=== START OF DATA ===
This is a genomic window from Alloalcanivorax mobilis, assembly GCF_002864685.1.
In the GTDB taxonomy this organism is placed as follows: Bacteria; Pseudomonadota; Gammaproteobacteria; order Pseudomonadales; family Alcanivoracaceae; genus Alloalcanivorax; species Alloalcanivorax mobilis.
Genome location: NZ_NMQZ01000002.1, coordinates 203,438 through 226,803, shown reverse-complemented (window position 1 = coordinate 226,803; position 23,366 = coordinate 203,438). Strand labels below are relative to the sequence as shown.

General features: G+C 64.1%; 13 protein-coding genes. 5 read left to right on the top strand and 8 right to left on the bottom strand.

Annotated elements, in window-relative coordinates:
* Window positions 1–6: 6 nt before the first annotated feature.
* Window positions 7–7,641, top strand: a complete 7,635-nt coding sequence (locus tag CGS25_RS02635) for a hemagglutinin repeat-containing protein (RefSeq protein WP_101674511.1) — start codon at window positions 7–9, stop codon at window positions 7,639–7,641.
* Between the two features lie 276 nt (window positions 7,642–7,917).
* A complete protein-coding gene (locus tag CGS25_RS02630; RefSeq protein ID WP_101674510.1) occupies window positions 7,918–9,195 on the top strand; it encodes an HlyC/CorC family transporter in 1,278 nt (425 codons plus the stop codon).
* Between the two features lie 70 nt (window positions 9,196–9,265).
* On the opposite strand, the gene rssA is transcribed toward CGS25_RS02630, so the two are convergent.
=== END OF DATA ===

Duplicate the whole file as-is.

This is a genomic window from Alloalcanivorax mobilis, assembly GCF_002864685.1.
In the GTDB taxonomy this organism is placed as follows: Bacteria; Pseudomonadota; Gammaproteobacteria; order Pseudomonadales; family Alcanivoracaceae; genus Alloalcanivorax; species Alloalcanivorax mobilis.
Genome location: NZ_NMQZ01000002.1, coordinates 203,438 through 226,803, shown reverse-complemented (window position 1 = coordinate 226,803; position 23,366 = coordinate 203,438). Strand labels below are relative to the sequence as shown.

General features: G+C 64.1%; 13 protein-coding genes. 5 read left to right on the top strand and 8 right to left on the bottom strand.

Annotated elements, in window-relative coordinates:
* Window positions 1–6: 6 nt before the first annotated feature.
* Window positions 7–7,641, top strand: a complete 7,635-nt coding sequence (locus tag CGS25_RS02635) for a hemagglutinin repeat-containing protein (RefSeq protein WP_101674511.1) — start codon at window positions 7–9, stop codon at window positions 7,639–7,641.
* Between the two features lie 276 nt (window positions 7,642–7,917).
* A complete protein-coding gene (locus tag CGS25_RS02630; RefSeq protein ID WP_101674510.1) occupies window positions 7,918–9,195 on the top strand; it encodes an HlyC/CorC family transporter in 1,278 nt (425 codons plus the stop codon).
* Between the two features lie 70 nt (window positions 9,196–9,265).
* On the opposite strand, the gene rssA is transcribed toward CGS25_RS02630, so the two are convergent.